The Access Project assesses the quality, accessibility, and youth-friendliness of sexual and reproductive health services in three urban locations in North East Delhi, North West Delhi and Varanasi. 30 young people are trained in each location to audit, monitor service providers within their cities, as well as advocate and influence key stakeholders for youth-friendly SRH services. This project was borne out of a common understanding that, after recognising young people’s sexual and reproductive rights through Comprehensive Sexuality Education, the next logical step is assessing youth access to reproductive and sexual health-services. In this context, in 2015, TYPF carried out a youth-led research audit of SRH services in Lucknow in partnership with Ye Ek Soch (YES) Foundation. The aim of this audit was to generate evidence to advocate for programmes, policies and services that affirm young people’s sexual and reproductive health and rights. The outcomes of the audit were published in our report, Seen Not Heard. The current phase of work amplifies the work done in the 2015 Audit over three locations, and involves a more comprehensive audit of youth-friendly health services.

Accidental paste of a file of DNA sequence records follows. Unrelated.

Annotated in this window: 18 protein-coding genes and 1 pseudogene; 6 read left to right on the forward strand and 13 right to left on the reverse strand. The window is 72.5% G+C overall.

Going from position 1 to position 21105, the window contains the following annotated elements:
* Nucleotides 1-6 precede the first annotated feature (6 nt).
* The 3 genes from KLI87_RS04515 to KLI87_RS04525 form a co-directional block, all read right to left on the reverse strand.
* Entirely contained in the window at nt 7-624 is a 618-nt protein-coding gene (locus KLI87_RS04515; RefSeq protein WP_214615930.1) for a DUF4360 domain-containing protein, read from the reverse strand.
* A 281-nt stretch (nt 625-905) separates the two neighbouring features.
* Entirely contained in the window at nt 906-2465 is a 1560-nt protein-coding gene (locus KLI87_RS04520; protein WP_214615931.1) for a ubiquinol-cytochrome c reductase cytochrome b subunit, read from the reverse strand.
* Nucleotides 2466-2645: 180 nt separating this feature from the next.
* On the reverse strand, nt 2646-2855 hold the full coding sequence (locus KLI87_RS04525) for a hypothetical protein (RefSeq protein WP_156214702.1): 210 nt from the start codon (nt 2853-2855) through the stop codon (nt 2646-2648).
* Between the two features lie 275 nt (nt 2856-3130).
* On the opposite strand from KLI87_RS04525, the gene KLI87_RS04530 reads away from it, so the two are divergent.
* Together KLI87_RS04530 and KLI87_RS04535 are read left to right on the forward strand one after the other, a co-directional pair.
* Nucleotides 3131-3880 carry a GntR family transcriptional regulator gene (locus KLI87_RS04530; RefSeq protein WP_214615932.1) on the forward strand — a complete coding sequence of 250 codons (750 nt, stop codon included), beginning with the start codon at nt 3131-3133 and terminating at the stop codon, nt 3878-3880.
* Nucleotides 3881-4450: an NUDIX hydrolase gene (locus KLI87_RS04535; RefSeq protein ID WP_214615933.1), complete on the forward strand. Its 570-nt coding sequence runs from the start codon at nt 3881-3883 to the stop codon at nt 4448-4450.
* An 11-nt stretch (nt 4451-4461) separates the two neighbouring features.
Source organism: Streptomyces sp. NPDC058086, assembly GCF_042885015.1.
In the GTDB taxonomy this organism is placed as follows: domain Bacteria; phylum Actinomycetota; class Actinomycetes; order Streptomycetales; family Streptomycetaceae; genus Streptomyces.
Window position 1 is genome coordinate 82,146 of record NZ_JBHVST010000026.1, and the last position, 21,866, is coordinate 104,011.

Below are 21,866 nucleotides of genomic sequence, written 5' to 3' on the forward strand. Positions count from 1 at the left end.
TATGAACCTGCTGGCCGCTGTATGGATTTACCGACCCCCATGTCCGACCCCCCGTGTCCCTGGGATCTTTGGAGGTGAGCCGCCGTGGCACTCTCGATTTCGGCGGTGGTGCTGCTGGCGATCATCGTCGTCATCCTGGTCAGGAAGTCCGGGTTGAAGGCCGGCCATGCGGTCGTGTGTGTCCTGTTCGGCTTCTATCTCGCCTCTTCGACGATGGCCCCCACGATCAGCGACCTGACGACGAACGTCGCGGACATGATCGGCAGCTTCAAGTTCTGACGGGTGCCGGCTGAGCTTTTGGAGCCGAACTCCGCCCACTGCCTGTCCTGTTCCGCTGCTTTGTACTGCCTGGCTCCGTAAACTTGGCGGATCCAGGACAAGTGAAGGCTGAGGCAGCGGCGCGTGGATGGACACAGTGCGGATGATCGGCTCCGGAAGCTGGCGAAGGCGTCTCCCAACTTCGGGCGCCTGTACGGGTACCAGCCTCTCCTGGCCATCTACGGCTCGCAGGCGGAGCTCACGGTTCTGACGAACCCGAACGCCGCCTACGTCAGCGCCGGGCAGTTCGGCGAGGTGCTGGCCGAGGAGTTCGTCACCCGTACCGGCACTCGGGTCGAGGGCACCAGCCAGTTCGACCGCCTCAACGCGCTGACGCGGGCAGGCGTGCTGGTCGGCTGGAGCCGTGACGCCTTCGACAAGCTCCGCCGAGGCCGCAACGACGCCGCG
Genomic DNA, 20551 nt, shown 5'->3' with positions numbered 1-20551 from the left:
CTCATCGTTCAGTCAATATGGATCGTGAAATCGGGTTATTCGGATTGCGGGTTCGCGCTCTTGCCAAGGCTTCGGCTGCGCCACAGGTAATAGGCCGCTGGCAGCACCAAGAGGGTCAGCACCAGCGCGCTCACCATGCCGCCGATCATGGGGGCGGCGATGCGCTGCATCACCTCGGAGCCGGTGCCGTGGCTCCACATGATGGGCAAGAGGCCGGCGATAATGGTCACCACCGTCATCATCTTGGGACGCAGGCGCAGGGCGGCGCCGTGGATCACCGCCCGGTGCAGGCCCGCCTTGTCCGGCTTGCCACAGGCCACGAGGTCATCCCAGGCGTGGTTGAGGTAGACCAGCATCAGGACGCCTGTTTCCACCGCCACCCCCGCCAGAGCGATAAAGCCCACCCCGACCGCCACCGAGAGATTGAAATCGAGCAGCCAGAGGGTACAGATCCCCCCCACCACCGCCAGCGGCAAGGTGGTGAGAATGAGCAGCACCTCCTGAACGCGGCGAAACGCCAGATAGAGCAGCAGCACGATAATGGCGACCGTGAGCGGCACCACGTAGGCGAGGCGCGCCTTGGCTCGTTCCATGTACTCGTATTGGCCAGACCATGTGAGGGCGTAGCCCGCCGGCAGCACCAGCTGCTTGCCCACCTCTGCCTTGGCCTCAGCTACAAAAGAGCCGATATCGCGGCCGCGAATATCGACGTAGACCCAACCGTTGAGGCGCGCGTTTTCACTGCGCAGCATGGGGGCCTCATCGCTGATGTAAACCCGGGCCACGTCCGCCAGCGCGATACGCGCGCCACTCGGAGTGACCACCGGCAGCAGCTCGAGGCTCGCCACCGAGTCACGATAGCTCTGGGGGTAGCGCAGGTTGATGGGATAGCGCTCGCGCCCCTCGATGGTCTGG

Check out our preliminary findings below!

Youth researchers found that, due to a culture of shaming of young people’s sexualities, youth and adolescents, especially young women, are blocked from gaining access to Sexual and Reproductive Health (SRH) commodities and services including contraceptives, and counseling for menstrual problems, Sexually Transmitted Infections/HIV, abortion, etc. Further, among young people, there is a lack of awareness of Sexual and Reproductive Health (SRH) services and rights. Most young people have limited access to sources of information and service-providers – and in most situations, such information and services are available only to married youth.

In addition to this, young people’s voices are not included while designing, delivering and monitoring information and service provisions on Sexual and Reproductive Health and Rights (SRHR). Thus, their needs and realities are ignored. Consequently, young people – especially young women from marginalised and resource poor communities – are vulnerable to sexual violence and take poorly-informed decisions related to their health and well-being, such as availing of unsafe abortion services.

Artwork from the Access Project